Sales is a field that thrives on human relationships. A sales assistant who nurtures their customer and professional relationships is well positioned to advance to higher-level roles in sales. For instance, if you work for an organization that sells materials to a company that builds and sells its own products, you have the opportunity to not only impress within your own organization, but also make connections and potentially earn recommendations for sales roles within the organizations you’re selling to. Networking is a natural part of the job that can lead to unexpected opportunities.

Friedmann says hard working sales assistants have strong prospects for continuing on into fields like sales and marketing as they continue building relationships.

“They can become sales managers, regional managers, marketing professionals, and even pivot their careers into content management and other related fields,” Friedmann says.

What skills do you need to be a sales assistant?

Working in sales is all about thriving in a dynamic work environment. A sales assistant needs to enjoy an ever changing workplace and stay aware of new customer expectations.

“The sales landscape has dramatically changed in the last 10-15 years,” Côté says. “The pace is faster, and consumers generally prefer to communicate over email rather than phone.”

Additionally, Côté says familiarity with customer relationship management (CRM) software is a big plus for sales professionals as it helps them maintain and build relationships with clients by storing and organizing important customer information.

In the age of technology, sales workers need to stay ahead of new trends such as artificial intelligence as a customer interface.

“Sales will change over the next several years as technology evolves, and those working in the industry will evolve alongside these shifts,” says Friedmann. “As we see the rise in AI and other technological advancements, salespeople will generally need to focus even more on providing an outstanding customer experience for the experiential factor consumers crave.”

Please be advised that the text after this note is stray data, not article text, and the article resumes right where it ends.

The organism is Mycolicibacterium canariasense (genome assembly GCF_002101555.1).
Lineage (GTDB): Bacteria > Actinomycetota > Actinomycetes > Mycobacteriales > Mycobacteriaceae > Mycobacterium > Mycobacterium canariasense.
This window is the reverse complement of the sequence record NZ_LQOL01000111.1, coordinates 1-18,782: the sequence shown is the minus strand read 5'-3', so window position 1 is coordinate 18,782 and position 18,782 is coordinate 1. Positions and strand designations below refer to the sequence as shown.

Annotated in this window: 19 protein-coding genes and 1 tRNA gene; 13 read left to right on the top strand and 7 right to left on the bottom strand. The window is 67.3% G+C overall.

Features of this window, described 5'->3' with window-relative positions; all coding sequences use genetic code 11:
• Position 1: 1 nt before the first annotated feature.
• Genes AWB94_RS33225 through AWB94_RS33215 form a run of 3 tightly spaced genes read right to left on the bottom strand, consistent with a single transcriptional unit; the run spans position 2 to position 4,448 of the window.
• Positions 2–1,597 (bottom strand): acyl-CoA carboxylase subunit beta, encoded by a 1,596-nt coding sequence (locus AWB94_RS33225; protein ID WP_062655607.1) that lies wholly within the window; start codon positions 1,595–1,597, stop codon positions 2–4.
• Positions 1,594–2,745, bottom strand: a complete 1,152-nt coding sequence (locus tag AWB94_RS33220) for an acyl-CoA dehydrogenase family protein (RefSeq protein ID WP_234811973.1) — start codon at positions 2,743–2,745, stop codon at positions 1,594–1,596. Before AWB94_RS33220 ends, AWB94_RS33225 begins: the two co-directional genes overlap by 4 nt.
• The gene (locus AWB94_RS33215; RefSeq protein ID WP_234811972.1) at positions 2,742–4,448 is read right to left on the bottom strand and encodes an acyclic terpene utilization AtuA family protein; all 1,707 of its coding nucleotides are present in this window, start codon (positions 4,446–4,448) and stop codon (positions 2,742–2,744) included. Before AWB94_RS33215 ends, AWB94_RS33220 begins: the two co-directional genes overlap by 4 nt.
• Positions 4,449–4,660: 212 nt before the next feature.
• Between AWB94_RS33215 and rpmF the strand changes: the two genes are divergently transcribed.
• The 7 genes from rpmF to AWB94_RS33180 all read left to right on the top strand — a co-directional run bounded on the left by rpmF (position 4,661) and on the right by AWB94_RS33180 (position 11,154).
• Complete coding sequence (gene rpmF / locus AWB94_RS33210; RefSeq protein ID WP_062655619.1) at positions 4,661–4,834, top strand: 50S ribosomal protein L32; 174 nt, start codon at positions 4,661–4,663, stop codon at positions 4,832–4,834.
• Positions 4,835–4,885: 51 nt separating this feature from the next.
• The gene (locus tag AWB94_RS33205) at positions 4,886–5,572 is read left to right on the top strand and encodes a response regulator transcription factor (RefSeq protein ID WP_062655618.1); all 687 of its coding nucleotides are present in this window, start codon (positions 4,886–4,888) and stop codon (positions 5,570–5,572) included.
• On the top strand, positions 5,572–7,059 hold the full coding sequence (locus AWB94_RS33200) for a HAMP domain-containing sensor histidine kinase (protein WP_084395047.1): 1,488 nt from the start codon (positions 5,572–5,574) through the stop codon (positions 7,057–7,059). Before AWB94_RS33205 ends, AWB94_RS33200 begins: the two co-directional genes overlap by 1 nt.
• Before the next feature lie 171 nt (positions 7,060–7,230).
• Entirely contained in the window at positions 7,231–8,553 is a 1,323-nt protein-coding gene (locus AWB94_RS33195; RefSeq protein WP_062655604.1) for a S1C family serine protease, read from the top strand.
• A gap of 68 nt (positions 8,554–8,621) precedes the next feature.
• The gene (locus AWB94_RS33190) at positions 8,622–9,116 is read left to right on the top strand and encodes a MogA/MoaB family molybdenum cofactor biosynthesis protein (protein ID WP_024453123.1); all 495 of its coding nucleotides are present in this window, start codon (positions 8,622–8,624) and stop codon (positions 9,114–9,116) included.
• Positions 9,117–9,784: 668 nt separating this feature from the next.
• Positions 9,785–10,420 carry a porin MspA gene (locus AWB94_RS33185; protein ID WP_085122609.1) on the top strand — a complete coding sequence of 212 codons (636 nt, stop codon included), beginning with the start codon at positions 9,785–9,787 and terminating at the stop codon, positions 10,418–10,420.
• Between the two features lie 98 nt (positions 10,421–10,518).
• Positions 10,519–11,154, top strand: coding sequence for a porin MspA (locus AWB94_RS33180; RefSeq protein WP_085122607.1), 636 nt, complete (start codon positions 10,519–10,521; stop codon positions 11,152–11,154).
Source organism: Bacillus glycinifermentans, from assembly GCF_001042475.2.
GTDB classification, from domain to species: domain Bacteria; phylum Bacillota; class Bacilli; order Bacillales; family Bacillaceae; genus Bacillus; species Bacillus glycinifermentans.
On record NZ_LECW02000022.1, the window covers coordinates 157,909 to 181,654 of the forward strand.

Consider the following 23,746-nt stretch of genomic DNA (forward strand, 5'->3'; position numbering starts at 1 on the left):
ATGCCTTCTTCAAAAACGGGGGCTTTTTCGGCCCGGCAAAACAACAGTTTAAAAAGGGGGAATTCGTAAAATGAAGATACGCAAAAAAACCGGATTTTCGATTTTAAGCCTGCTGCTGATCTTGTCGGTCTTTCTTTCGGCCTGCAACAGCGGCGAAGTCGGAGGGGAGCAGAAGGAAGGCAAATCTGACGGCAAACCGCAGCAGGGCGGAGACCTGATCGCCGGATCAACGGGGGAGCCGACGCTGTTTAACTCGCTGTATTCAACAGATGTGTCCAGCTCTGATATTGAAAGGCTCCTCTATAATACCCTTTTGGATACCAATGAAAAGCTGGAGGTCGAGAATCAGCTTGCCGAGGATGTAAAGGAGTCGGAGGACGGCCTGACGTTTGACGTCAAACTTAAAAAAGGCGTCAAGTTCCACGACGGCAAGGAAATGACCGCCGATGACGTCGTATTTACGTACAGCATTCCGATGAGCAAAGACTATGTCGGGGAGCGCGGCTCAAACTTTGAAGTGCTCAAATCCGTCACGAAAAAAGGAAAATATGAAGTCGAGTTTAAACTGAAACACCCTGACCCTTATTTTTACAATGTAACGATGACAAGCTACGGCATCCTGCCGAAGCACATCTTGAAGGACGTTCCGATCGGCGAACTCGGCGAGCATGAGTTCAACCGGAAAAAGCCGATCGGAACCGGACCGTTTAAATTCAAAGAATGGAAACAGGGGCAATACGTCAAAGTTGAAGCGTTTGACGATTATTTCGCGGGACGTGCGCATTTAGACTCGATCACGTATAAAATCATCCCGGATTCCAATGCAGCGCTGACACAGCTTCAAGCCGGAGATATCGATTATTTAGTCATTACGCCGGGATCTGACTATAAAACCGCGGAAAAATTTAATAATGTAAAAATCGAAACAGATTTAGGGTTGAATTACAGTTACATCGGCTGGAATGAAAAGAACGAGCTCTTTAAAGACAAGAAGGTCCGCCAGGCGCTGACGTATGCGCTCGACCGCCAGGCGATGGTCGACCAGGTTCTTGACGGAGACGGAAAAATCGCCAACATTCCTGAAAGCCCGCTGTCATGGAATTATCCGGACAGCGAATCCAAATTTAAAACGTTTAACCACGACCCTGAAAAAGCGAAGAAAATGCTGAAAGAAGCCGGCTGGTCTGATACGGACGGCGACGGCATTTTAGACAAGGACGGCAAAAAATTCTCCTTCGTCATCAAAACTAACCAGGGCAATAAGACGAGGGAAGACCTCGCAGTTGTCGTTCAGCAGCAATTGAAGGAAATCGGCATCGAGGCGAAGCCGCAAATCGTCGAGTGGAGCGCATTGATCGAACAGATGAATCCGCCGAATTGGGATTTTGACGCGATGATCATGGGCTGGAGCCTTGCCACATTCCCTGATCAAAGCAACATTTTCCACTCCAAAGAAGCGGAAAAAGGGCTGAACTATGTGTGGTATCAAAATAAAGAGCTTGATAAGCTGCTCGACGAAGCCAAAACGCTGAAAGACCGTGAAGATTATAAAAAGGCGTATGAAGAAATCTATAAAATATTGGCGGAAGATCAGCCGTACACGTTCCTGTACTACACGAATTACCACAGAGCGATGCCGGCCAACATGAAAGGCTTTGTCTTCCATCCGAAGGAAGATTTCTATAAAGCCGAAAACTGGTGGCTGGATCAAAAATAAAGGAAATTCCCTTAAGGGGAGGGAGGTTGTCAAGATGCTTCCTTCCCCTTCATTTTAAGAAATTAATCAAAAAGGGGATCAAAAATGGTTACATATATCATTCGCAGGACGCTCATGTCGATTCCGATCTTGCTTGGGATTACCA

Beyond a comfort level with technology, sales assistants need to be organized, dependable and excellent communicators. They’re often facilitating sales calls, filing order paperwork and following up with additional information—the last thing a salesperson wants is to have a potential customer relationship sour because of a mistake in these areas.

What training and education do you need to work as a sales assistant?

When it comes to the training and education needed to become a sales assistant, the answer can vary quite a bit depending on employer preferences and the industry you’re pursuing this role in. Our analysis of the minimum required education for over 30,000 sales assistant job postings reflects that—51.5 percent were seeking those with a high school diploma, while the rest were seeking candidates with an associate’s degree or higher.2

Roles selling higher-end technical products are often more lucrative—and as a result, more sought-after—so employers for these positions may be more selective about their candidate pool.

Is a sales career in your future?

“Ultimately, sales is a very goal-driven vocation,” says Cole. “In my experience, some people are not meant for it at all, while others excel tremendously.”

If you’re leaning toward pursuing a sales career, a sales assistant position can be an excellent starting point. You’ll build experience, learn the ropes of the sales process and have a chance to plan your next steps. For many those next steps include pursuing a college education. Check out our article, “9 Ways a Marketing Degree Can Boost Your Sales Career,” to learn more about the potential benefits.

1Bureau of Labor Statistics, U.S. Department of Labor, Occupational Outlook Handbook, [accessed October, 2019] www.bls.gov/ooh/. Information represents national, averaged data for the occupations listed and includes workers at all levels of education and experience. Employment conditions in your area may vary.
2Burning-Glass.com (analysis of 30,081 sales assistant job postings, October 9, 2018 – October 8, 2019).

Anjali Stenquist

Anjali Stenquist is a content writer for Collegis Education who writes student focused articles on behalf of Rasmussen University. She is passionate about helping students of all backgrounds navigate higher education.